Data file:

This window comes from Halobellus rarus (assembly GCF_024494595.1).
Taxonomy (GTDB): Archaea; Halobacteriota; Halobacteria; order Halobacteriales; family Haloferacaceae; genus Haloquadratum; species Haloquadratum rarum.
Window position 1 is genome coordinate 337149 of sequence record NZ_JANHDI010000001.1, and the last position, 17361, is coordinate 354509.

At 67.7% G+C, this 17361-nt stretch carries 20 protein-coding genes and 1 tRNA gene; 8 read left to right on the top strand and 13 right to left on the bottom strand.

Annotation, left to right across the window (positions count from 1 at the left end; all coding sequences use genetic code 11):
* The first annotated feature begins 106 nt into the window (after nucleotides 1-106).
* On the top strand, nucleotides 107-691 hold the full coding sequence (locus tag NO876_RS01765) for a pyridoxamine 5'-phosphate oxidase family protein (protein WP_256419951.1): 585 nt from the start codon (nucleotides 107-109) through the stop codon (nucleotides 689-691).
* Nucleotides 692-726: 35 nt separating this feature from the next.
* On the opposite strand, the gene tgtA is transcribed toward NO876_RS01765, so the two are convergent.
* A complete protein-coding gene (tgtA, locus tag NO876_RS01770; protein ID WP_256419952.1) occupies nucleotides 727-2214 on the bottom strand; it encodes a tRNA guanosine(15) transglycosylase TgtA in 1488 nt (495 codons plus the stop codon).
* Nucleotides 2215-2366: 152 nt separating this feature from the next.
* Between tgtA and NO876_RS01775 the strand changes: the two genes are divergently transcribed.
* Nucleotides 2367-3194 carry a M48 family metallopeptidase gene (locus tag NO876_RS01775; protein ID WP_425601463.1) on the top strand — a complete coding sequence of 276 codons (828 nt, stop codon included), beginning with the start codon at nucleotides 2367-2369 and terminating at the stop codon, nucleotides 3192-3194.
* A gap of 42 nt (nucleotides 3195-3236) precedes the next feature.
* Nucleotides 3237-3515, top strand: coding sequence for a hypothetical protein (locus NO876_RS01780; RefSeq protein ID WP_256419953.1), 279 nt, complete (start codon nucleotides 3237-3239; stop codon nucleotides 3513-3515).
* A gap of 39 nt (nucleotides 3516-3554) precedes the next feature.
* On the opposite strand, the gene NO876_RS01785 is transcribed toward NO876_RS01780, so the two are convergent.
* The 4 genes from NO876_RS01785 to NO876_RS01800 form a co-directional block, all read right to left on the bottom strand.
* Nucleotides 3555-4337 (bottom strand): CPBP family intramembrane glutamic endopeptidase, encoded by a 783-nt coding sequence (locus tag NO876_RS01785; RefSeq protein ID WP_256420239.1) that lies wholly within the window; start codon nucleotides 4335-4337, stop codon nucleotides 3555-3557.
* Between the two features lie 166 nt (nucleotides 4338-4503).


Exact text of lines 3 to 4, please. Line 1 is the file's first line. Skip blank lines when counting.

Window position 1 is genome coordinate 337149 of sequence record NZ_JANHDI010000001.1, and the last position, 17361, is coordinate 354509.

At 67.7% G+C, this 17361-nt stretch carries 20 protein-coding genes and 1 tRNA gene; 8 read left to right on the top strand and 13 right to left on the bottom strand.